Editor’s note: At this writing, the 8:22 a.m. ET (1222 GMT) update of the Johns Hopkins Coronavirus Resource Center sees 1,237,810 cases in Ukraine’s population of 44 million, with 23,307 fatalities. Disturbing news reports, such as this writeup by Daryna Krasnolutska and Kateryna Choursina for Bloomberg, indicate that no inoculations have begun in the country as yet, while Russian-occupied areas of Ukraine do have the Sputnik vaccine. —Porter Anderson
By Eugene Gerden
Alexander Aphonin: 31 Percent Decline in 2020The Ukrainian book publishing market, awaiting results of its performance in 2020, has suffered like other markets under the coronavirus COVID-19 pandemic, complicated by an ongoing plethora of Russian-language books.
Alexander Aphonin, head of the Ukrainian Publishers & Booksellers Association, tells Publishing Perspectives that preliminary data indicates what he describes as a “diastrous year” for the market.
“The decline in book production in 2020,” Aphonin says, “was around 31 percent in terms of titles and 58 percent in terms of total circulation, compared to 2019.
“At the same time, the average circulation of publicly available literature on the market dropped sharply from 1,500 copies to 800 or900 copies.
“Online book sales that increased by 35 to 40 percent couldn’t cover more than 50 percent of the losses from physical sales,” he says. “In fact, 2020 can be compared to 1999, when the year’s book circulation in Ukraine was only 21 million copies, equivalent to 0.25 book per capita.”
State support for publishers—reportedly some 48 million hryvni (US$1.7 million) allocated for the purchase of books to replenish library stocks—did little to help the situation, Aphonin says, nor did an infusion of 82 million hryvni (US$2.9 million) of direct support to 98 publishers.
Competition With Russian Literature
As many Publishing Perspectives readers know, the official language of Ukraine is Ukrainian, spoken as a native language by nearly 67 percent of the 44-million-person population. Russian is said to be the native language of some 29 percent.
Many Russian-language books—which pose strong competition to Ukrainian publishers’ output—are said to be illegally in circulation, some of the printed inside Ukraine’s borders.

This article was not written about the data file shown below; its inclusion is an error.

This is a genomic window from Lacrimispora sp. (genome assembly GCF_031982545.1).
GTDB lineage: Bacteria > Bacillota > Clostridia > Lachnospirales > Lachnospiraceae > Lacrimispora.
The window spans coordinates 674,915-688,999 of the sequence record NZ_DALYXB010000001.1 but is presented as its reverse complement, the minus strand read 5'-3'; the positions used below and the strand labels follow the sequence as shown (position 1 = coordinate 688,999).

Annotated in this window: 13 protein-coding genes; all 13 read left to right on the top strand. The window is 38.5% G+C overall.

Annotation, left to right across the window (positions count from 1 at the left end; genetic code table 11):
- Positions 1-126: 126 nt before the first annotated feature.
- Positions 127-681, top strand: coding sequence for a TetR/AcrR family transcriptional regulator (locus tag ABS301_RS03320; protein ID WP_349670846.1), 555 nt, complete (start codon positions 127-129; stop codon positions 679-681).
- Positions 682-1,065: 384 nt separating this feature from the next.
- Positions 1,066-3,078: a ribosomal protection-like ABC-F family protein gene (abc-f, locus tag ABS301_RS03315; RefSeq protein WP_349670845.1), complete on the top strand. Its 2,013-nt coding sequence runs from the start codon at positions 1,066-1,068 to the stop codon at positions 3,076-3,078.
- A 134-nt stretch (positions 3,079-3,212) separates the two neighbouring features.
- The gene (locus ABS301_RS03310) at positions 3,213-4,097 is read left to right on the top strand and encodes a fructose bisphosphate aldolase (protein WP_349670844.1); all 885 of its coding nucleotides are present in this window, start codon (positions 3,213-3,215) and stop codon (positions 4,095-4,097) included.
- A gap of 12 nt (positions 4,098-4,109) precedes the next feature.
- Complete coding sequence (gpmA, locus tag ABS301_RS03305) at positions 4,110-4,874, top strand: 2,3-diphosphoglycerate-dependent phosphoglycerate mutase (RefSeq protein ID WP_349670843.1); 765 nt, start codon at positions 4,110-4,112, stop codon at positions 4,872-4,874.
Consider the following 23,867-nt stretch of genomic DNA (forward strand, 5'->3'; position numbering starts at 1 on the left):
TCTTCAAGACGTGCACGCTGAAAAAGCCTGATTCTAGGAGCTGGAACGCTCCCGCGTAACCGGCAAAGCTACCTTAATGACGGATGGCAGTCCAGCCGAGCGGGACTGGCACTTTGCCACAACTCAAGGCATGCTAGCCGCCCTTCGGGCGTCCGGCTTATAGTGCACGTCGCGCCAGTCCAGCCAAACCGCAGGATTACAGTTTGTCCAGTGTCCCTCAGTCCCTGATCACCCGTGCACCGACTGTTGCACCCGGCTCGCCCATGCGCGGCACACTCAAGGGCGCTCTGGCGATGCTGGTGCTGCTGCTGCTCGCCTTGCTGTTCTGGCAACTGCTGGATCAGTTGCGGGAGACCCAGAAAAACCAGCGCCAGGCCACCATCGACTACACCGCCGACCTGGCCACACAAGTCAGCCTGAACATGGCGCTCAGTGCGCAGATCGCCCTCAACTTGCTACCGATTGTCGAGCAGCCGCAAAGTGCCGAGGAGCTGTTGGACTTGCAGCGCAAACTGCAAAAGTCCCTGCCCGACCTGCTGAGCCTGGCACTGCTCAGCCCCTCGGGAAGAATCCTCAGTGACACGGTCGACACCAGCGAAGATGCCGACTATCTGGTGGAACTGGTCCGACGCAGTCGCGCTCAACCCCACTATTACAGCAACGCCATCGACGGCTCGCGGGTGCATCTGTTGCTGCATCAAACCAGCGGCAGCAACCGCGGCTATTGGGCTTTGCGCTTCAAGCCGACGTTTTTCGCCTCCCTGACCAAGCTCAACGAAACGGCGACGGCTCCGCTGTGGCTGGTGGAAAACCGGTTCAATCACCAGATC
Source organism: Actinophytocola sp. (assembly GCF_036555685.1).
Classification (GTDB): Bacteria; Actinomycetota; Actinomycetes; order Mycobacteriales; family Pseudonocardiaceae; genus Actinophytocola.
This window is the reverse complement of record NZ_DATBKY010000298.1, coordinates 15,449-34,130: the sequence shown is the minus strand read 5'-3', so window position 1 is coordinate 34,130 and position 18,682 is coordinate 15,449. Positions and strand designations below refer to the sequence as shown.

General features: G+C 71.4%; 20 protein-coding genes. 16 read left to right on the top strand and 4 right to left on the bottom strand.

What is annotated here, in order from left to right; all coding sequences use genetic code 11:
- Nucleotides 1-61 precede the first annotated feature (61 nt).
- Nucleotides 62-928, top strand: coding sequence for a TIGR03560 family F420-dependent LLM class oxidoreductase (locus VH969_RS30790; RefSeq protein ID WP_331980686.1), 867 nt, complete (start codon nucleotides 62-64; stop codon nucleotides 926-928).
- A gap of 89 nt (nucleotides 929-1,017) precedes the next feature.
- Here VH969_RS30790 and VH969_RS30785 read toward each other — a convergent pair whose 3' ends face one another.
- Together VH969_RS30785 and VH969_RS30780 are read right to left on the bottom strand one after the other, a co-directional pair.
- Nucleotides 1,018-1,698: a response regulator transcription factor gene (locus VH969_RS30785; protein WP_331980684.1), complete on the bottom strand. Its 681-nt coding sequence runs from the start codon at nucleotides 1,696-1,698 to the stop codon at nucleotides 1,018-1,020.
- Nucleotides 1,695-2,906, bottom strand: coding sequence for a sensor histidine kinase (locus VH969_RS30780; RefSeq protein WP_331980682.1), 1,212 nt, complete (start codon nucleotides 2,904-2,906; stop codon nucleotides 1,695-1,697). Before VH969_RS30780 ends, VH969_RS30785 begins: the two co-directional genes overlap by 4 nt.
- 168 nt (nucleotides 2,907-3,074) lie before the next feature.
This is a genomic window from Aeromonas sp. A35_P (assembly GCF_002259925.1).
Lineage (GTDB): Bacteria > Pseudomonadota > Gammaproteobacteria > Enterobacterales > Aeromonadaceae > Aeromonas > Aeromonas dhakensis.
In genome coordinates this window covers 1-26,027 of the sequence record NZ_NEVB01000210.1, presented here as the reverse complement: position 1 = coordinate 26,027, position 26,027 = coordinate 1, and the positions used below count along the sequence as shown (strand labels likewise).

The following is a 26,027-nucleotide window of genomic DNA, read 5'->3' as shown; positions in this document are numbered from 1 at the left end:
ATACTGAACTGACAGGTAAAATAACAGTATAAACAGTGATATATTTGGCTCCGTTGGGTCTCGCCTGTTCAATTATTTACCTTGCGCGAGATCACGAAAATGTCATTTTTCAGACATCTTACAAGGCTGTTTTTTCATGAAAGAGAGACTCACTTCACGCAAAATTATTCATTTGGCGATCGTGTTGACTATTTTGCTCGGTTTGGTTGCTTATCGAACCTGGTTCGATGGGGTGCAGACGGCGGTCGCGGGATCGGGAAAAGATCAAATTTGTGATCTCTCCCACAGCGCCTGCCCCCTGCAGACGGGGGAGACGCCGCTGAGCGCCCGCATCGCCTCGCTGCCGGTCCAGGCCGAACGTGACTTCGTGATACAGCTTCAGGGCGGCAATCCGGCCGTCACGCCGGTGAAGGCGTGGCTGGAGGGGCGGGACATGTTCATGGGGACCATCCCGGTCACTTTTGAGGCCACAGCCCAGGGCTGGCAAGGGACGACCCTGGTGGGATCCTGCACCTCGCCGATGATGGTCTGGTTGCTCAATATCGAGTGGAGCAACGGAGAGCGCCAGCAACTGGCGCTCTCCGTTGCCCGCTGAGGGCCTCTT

Aphonin says that in the last three years, the volume of such pirated copies of Russian books has ballooned to what’s thought to be close to 40 percent of the overall book publishing industry volume.
The association says that pirates normally use low-grade paper to produce its copies, which helps to keep counterfeit copies’ prices as much as 60 percent lower than standard books legally imported and as much as 40 percent lower than the cost of books published in-country by Ukrainian publishers.
Main distribution points for counterfeit Russian books in Ukraine are said to include book markets, chain supermarkets, and regional small independent bookstores.
Law enforcement officials provide little control, Aphonin says, and no prosecution of the pirates.
Marjana Savka: ‘We developed an Online Sales Channel’
Marjana Savka, editor-in-chief and co-founder of Lviv’s Old Lion Publishing House, tells Publishing Perspectives that 2020 was “a year of crisis management” for her company, which nevertheless managed to stay in business. As has been the case in many markets, e-commerce was the go-to adjustment for her press.
“We developed an online sales channel,” Savka says, “stepped up online promotion, found additional sales channels, and quickly leveled the situation. A very important factor was the assistance from the state. So we kept our positions.”
According to Savka, the situation with Russian books in Ukraine has been going on practically since the creation of the Ukrainian book market of independent Ukraine.
“The presence of such a large book market as Russia,” she says, “has always dampened the motivation of Ukrainian publishers.
“In every year since Ukraine’s independence” in 1991, “we’ve lost to Russian publishers both in sales and in obtaining licenses for world bestsellers. Only after 2014, when the ban on the import of Russian books into Ukraine came into force, were our publishers able to become owners of our own market. At that point, we saw a breakthrough: new publishers, genres, a lot of translated literature.”
A loophole in cross-border permitting, however, she says, undid the benefits seen at first.
“Very quickly, when the government issued permits for Russian that don’t contain anti-Ukraine content, the market became full of Russian products. Now we have both legally and illegally imported Russian content.
“The Ukrainian market should be protected at the legislative level.
“In my view,” Savka says, “a total ban on imports is too harsh. It could backfire by triggering new Russian subsidiaries registered here in Ukraine. I think it is worth thinking about other regulatory methods. It could be quotas on books by Russian producers at all bookstores.”:
Asked how long it might be before she thinks the Ukrainian market might be made “fully Ukrainian,” without undue Russian or other influence, she says that with the help of the state and cooperation of her fellow publishers, “This could be achieved within a few years.”
This video from Savka’s Old Lion Publishing House is about the press and its surroundings.
More from Publishing Perspectives on Ukraine and its publishing industry is here.
More from us on the coronavirus COVID-19 pandemic and its impact on international book publishing is here.